The termination of an organism. Extinction often refers to the death of an entire species for a variety of reasons with no chance of recovery.

Fair Trade 

Fair trade is a system of certification that aims to ensure a set of standards are met in the production and supply of a product or ingredient. For farmers and workers: means workers rights, safer working conditions and fairer pay. For shoppers: means high quality, ethically produced products.


The FSC, also known as the Forest Stewardship Council, is in charge of guarding against the destruction and deforestation of these priceless resources, one approach being through certification. When a product is FSC-certified, this council has examined it and verified that its paper was sourced responsibly, avoiding the use of dangerous chemicals, upsetting indigenous cultures, jeopardizing unique ecosystems, and other practices. 100% of the paper used in Versed paper packaging is FSC-certified.

Forever Chemicals 

Forever chemicals, or "PFAS," are human made chemicals that have been used in a variety of products for decades. They are called "forever chemicals” because they are highly stable and resistant to breaking down in the environment. PFAS are found in a wide range of products, including nonstick cookware, waterproof clothing, and firefighting foam.

Unfortunately, PFAS can be harmful to human health and the environment because they can accumulate in the body, and the food chain. PFAS have been linked to a variety of health problems, including cancer, hormonal disruption, and immune system damage.

Giving Tuesday 

Giving Tuesday is a global initiative that encourages people and organizations to donate their time & money to charitable causes on the Tuesday following Thanksgiving in the United States. The Giving Tuesday initiative started in 2012 to encourage people worldwide to focus on altruism, whether by making financial donations or doing good in one’s community. The event has raised billions of dollars in charitable contributions for nonprofit organizations.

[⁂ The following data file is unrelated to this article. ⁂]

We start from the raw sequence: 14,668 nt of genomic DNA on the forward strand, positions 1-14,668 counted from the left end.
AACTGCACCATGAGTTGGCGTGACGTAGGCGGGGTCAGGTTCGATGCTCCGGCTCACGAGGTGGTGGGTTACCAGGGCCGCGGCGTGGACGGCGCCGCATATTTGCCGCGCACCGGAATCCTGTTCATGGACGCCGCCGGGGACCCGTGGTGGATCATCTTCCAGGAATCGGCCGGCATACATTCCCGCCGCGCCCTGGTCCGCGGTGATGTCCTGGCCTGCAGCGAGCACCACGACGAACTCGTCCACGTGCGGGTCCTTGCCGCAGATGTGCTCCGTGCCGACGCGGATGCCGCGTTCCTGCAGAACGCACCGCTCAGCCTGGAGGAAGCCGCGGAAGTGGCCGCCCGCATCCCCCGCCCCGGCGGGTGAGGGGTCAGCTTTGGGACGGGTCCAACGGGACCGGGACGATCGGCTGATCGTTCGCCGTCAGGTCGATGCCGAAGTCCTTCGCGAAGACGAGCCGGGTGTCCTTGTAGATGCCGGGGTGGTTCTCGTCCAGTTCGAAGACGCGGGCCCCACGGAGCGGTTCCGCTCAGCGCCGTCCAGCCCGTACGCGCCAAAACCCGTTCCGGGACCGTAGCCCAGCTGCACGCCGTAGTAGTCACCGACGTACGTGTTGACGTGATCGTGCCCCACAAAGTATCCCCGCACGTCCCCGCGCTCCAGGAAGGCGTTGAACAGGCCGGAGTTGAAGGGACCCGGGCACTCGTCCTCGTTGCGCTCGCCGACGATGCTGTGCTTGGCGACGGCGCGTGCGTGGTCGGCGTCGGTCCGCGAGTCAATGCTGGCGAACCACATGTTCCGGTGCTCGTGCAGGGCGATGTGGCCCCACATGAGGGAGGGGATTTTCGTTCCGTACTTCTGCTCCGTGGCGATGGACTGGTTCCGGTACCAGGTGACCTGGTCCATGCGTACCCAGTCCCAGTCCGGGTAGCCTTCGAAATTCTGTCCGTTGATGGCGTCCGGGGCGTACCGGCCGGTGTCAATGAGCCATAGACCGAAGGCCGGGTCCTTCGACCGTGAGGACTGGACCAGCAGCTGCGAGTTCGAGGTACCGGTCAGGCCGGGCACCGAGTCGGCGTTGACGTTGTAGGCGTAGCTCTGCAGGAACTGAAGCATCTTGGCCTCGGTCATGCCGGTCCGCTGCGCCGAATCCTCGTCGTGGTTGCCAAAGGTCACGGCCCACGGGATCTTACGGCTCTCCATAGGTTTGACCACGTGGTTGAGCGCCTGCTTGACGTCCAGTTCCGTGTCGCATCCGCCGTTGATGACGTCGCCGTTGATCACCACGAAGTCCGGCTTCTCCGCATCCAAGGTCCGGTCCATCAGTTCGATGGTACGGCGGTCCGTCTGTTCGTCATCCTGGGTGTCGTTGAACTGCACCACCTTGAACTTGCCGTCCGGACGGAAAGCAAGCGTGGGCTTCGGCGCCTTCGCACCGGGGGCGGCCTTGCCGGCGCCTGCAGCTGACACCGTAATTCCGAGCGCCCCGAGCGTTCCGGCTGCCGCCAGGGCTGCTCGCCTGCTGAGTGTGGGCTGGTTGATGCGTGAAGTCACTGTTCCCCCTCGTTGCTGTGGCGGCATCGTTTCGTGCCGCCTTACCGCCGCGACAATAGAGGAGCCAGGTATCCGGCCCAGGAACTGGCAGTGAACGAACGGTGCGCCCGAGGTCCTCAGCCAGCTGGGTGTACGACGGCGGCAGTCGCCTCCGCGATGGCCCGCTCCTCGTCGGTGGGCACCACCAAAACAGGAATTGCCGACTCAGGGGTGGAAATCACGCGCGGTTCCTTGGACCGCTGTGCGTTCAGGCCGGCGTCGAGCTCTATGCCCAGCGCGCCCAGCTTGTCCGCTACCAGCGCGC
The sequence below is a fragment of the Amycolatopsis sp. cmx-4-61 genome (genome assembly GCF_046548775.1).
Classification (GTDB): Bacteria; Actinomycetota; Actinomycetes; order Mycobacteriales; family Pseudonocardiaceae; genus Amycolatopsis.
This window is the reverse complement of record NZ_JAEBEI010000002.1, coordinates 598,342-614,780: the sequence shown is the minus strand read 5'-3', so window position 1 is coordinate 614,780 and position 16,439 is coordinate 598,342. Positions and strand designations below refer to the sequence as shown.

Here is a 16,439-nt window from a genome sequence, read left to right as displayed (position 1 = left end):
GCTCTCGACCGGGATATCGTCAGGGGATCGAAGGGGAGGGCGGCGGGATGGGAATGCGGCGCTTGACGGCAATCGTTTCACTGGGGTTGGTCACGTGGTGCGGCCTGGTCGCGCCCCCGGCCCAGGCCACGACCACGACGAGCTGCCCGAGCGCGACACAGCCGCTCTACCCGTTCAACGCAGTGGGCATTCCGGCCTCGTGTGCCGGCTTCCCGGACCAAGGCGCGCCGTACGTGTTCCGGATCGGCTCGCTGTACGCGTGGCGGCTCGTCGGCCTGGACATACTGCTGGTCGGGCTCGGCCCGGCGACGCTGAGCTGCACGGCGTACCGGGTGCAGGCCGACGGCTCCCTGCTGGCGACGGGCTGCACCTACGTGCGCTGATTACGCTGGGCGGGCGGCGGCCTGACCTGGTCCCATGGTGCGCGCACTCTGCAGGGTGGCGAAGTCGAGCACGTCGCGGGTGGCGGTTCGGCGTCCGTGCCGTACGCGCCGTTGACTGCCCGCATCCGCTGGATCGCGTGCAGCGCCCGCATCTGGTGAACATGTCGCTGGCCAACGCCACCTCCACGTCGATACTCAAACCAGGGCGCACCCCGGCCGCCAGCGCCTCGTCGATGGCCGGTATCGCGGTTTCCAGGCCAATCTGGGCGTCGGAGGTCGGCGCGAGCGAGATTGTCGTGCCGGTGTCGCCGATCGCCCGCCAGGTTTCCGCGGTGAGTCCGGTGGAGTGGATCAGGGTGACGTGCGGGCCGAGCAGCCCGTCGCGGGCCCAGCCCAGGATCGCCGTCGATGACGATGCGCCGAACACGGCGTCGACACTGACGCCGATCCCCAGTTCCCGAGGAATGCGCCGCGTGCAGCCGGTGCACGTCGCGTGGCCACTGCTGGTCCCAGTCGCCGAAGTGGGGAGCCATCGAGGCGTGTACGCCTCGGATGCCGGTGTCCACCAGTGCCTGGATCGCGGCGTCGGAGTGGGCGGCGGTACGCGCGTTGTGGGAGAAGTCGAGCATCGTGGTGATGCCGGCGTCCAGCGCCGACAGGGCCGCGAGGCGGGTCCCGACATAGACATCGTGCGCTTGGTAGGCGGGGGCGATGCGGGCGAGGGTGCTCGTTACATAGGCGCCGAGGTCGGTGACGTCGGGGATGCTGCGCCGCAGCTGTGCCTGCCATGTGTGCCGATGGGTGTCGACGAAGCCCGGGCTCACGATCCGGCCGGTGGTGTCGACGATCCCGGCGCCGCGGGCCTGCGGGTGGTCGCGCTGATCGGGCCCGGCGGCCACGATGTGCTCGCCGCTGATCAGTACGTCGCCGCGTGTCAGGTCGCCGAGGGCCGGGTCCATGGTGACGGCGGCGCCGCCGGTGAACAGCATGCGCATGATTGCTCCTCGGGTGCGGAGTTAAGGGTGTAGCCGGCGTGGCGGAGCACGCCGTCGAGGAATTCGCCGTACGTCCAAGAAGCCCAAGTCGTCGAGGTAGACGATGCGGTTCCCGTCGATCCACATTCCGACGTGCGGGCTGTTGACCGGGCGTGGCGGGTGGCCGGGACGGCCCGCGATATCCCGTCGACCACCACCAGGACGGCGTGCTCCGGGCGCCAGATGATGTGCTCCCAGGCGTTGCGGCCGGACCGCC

Global Climate Observing System (GCOS) 

GCOS is an international effort that aims to ensure that essential climate data and information are obtained and made available to those who need them. It was established by the World Meteorological Organization, the Intergovernmental Oceanographic Commission, and the United Nations Environment Programme.

The goal is to provide a comprehensive and sustained observing system to provide the data and information required for detection and attribution of climate change and for the assessment, understanding, prediction and projection of climate variability and change.

The GCOS monitoring network includes a wide range of observations from ground-based stations, ships, buoys, aircraft, and satellites. These observations provide information on temperature, precipitation, humidity, wind, ocean temperature and salinity, sea level, and other climate variables.


Green-hushing refers to companies who adopt a radio-silence approach to their environmental goals. They avoid questions about their ESG goals, and don't publicize the progress on the goals they made in the past. If nobody asks, they keep quiet.


Greywater is wastewater that is generated from household activities such as washing dishes, laundry, and showering. It is called "greywater” because it is not as contaminated as sewage (also known as "blackwater"’) and has a greyish color. Typically contains a relatively low level of contaminants and is safe to reuse for certain purposes, such as irrigation. It is not suitable for drinking or cooking, as it can contain bacteria and other contaminants that may be harmful if ingested.

In many parts of the world, greywater is not treated or recycled and is simply disposed of in the sewage system. However, there is growing interest in the use of greywater as a resource, as it can be a valuable source of water for irrigation and other nonportable (not suitable for drinking) uses.


Heating, ventilation, and air conditioning are collectively known as HVAC. Some of the most energy-consuming systems in the buildings are HVAC systems. Building insulation expenditures can lessen the demand for sizable, energy-consuming HVAC systems.